|Holy Family University keeps focus on Christ, says outgoing president|
Catholic News Service photo
Sister Francesca Onley of Holy Family University will retire in June after 32 years as president and is easily the longest tenured university president in the Philadelphia area. She is pictured in a 2013 photo.
Catholic News ServicePHILADELPHIA — Sister Francesca Onley, who has been at the helm of Holy Family University for 32 years, is easily the longest tenured university president in the Philadelphia area.
Earlier this year she announced she'll retire in June. She'll be turning 81 and "it's time," she said.
Today few people hold the same position for more than three decades. And not many spend their entire working life in the same complex within a few miles of their childhood home.
Born in the Mayfair section of the city, Sister Francesca, then Patricia Clare Onley, attended St. Matthew School and then went on to Nazareth Academy High School, where her teachers were members of her future religious congregation -- Sisters of the Holy Family of Nazareth.
A few months after her 1950 high school graduation, she entered the community. She was 17 years old. She was given the religious name Francesca for St. Frances of Rome, who also was the patron saint for St. Franciszka Siedliska, foundress of the Holy Family Sisters.
Her younger sister, Joan, followed her into the congregation, taking Michael as her religious name.
At the time, the order had two main apostolates: education and health. Sister Michael, now retired, ultimately became a radiologist, while Sister Francesca was assigned to the education.
After her religious formation, Sister Francesca was assigned in 1953 to teach at Nazareth's grade school; she took college courses in the evening and Saturdays.
In 1959, she earned a bachelor's degree in education and business from what was then Holy Family College; it opened in 1954 on the same campus as Nazareth Academy.
In 1965, she went on to teach in the high school division, and later became assistant principal and then principal in 1972.
She was named assistant to the president of Holy Family College in 1981 and the following year became president.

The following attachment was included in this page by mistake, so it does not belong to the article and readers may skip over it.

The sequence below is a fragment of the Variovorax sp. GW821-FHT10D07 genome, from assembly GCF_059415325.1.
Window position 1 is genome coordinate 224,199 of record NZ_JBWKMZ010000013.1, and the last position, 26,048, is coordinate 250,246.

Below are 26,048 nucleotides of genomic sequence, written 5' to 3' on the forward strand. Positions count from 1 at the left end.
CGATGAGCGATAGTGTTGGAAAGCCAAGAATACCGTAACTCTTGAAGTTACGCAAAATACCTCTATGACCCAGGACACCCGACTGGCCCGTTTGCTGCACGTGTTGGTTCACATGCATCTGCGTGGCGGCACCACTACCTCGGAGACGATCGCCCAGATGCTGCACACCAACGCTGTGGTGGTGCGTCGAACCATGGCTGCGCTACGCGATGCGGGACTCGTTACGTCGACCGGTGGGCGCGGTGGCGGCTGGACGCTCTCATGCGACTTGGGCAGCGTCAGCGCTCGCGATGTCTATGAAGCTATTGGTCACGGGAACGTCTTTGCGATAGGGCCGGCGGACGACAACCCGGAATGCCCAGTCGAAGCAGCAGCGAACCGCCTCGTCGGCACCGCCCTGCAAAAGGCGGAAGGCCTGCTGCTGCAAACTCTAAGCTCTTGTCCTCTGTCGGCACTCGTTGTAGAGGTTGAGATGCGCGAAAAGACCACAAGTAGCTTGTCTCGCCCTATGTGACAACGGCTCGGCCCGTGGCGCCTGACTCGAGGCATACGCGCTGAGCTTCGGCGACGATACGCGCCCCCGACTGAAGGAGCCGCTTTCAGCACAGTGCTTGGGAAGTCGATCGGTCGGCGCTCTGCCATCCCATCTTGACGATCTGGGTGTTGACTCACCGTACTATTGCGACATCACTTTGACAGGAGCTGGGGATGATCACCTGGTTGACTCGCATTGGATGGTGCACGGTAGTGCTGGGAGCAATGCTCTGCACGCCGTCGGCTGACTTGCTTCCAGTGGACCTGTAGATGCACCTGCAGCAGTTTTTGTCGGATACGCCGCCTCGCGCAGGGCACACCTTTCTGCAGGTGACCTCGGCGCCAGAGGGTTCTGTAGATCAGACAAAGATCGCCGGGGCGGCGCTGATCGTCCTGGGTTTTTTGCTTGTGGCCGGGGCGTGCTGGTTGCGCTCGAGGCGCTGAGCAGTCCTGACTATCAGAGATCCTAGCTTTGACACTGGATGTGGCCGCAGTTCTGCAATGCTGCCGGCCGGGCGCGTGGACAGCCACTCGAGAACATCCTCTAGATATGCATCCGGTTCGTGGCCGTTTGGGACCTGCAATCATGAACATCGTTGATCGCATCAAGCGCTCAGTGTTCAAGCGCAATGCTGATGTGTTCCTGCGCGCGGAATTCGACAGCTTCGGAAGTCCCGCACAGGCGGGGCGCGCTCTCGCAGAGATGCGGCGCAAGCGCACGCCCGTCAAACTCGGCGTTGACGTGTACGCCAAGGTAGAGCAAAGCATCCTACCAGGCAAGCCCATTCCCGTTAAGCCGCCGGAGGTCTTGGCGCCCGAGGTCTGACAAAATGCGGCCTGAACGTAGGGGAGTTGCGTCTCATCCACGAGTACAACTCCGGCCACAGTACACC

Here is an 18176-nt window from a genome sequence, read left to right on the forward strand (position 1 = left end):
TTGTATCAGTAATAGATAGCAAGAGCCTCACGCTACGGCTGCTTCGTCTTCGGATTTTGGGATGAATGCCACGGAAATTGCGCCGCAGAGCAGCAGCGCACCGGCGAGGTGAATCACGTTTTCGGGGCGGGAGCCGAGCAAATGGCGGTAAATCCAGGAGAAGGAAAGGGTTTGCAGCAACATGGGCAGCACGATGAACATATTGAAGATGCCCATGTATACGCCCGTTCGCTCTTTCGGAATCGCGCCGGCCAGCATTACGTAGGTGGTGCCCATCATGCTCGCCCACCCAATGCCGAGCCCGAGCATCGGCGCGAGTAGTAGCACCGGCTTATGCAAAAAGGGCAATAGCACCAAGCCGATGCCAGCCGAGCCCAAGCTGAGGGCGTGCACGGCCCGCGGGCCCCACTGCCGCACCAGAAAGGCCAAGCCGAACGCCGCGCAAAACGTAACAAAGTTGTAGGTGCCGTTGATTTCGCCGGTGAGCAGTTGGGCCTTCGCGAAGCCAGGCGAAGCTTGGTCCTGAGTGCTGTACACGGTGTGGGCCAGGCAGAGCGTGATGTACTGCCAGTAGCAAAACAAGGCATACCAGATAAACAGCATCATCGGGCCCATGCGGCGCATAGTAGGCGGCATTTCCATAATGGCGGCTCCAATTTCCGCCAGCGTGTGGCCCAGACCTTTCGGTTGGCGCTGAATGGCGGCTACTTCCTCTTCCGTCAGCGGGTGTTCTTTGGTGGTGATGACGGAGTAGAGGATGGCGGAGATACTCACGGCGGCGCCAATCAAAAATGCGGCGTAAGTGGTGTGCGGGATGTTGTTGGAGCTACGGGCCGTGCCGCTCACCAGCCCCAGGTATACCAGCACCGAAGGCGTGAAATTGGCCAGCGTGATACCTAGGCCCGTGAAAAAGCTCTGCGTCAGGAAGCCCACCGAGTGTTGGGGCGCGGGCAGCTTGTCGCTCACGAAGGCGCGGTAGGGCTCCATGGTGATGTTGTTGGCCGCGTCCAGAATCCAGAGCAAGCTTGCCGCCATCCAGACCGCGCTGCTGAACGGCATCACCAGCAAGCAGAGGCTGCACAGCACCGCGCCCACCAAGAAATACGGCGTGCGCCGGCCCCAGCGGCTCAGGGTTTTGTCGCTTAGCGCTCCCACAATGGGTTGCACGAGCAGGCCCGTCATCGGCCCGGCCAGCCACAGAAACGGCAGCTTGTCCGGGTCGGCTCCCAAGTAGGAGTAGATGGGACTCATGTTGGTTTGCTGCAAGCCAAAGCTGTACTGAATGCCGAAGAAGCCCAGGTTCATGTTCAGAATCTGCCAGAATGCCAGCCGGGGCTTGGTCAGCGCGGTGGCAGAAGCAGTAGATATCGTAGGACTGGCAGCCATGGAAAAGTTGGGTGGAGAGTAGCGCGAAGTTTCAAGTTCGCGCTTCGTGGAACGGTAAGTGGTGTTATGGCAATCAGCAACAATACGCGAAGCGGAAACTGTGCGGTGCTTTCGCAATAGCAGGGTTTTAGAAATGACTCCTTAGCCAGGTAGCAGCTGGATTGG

Along the way, she earned a master's degree in secondary education and business from Marywood College (1968) and a doctorate in higher education administration from Southern Illinois University in Carbondale (1986).
Under her watch, the once undergraduate-only Holy Family College expanded to university status in 2002 and now offers a doctoral degree in education and master's degrees in education, criminal justice, counseling psychology, human resource management and information systems management.
Most recent figures show enrollment has increased to approximately 3,000. When she became president, the school had 1,281 students -- only about 500 of them were full-time day students.
If you ask Sister Francesca of what she is most proud, it is not the things the university has done. It is the things that have never changed.
"We are still able to live out our mission to children and young people and even older people of working families who are able to move ahead in their employment because of education," she said. "Our congregation's main focus is ministry to families, and I think we do that very well here at Holy Family, by being here for people."
During her tenure, the college acquired more property to open a satellite campus in Newtown and other sites in Bensalem and South Philadelphia.
Holy Family was among the first of the Catholic women's colleges to become coed. "They did that in the 1970s and it was a smart move," Sister Francesca said in an interview with CatholicPhilly.com, the news website of the Philadelphia Archdiocese.
Just as it was in 1954 when Holy Family College opened its doors, the school under Sister Francesca's leadership remains solidly Catholic to the core.
"The focus of our life is Christ," she said. "Every person attempts to do this. It is a special grace we have. There is a real effort on the part of the administration and faculty to help the students live a good life. We are not perfect but we are trying to meet that perfection."
She'll leave the university "in good shape," she said. "We have to move ahead. Different times need different ideas."
But Sister Francesca isn't heading for the rocking chair when she retires as president.
She has no specific plans other than to take a sabbatical. "Then I'll look around for another job."
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